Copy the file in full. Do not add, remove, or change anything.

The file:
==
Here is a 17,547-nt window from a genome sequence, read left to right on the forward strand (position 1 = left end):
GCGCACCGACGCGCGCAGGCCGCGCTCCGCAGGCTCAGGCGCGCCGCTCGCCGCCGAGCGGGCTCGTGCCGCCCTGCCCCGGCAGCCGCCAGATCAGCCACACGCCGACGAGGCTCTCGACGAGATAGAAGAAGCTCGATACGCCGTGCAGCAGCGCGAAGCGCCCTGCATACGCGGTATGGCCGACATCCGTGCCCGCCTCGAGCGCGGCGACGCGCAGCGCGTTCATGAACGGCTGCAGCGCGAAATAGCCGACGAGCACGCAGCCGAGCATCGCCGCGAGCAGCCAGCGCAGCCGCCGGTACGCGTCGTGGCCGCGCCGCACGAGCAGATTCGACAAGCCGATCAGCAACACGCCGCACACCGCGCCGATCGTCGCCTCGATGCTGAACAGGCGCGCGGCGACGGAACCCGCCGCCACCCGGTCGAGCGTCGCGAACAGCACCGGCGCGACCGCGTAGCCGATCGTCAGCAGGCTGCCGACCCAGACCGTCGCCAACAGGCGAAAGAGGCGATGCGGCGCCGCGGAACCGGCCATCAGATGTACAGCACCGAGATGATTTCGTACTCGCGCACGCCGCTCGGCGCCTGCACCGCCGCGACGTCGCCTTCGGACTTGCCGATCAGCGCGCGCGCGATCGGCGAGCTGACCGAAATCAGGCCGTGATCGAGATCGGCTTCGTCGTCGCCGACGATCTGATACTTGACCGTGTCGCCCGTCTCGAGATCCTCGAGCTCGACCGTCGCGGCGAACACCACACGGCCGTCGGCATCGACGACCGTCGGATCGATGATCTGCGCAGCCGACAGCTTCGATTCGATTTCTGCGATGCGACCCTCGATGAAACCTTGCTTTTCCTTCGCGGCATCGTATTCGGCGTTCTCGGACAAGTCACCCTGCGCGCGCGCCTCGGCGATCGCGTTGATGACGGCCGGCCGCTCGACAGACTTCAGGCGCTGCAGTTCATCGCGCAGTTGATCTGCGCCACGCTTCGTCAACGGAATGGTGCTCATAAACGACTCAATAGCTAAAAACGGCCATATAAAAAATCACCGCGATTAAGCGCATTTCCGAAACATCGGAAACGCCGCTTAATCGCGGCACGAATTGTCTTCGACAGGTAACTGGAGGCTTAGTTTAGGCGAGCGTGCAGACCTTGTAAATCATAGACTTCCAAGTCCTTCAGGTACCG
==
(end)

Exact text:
Here is a 17,547-nt window from a genome sequence, read left to right on the forward strand (position 1 = left end):
GCGCACCGACGCGCGCAGGCCGCGCTCCGCAGGCTCAGGCGCGCCGCTCGCCGCCGAGCGGGCTCGTGCCGCCCTGCCCCGGCAGCCGCCAGATCAGCCACACGCCGACGAGGCTCTCGACGAGATAGAAGAAGCTCGATACGCCGTGCAGCAGCGCGAAGCGCCCTGCATACGCGGTATGGCCGACATCCGTGCCCGCCTCGAGCGCGGCGACGCGCAGCGCGTTCATGAACGGCTGCAGCGCGAAATAGCCGACGAGCACGCAGCCGAGCATCGCCGCGAGCAGCCAGCGCAGCCGCCGGTACGCGTCGTGGCCGCGCCGCACGAGCAGATTCGACAAGCCGATCAGCAACACGCCGCACACCGCGCCGATCGTCGCCTCGATGCTGAACAGGCGCGCGGCGACGGAACCCGCCGCCACCCGGTCGAGCGTCGCGAACAGCACCGGCGCGACCGCGTAGCCGATCGTCAGCAGGCTGCCGACCCAGACCGTCGCCAACAGGCGAAAGAGGCGATGCGGCGCCGCGGAACCGGCCATCAGATGTACAGCACCGAGATGATTTCGTACTCGCGCACGCCGCTCGGCGCCTGCACCGCCGCGACGTCGCCTTCGGACTTGCCGATCAGCGCGCGCGCGATCGGCGAGCTGACCGAAATCAGGCCGTGATCGAGATCGGCTTCGTCGTCGCCGACGATCTGATACTTGACCGTGTCGCCCGTCTCGAGATCCTCGAGCTCGACCGTCGCGGCGAACACCACACGGCCGTCGGCATCGACGACCGTCGGATCGATGATCTGCGCAGCCGACAGCTTCGATTCGATTTCTGCGATGCGACCCTCGATGAAACCTTGCTTTTCCTTCGCGGCATCGTATTCGGCGTTCTCGGACAAGTCACCCTGCGCGCGCGCCTCGGCGATCGCGTTGATGACGGCCGGCCGCTCGACAGACTTCAGGCGCTGCAGTTCATCGCGCAGTTGATCTGCGCCACGCTTCGTCAACGGAATGGTGCTCATAAACGACTCAATAGCTAAAAACGGCCATATAAAAAATCACCGCGATTAAGCGCATTTCCGAAACATCGGAAACGCCGCTTAATCGCGGCACGAATTGTCTTCGACAGGTAACTGGAGGCTTAGTTTAGGCGAGCGTGCAGACCTTGTAAATCATAGACTTCCAAGTCCTTCAGGTACCG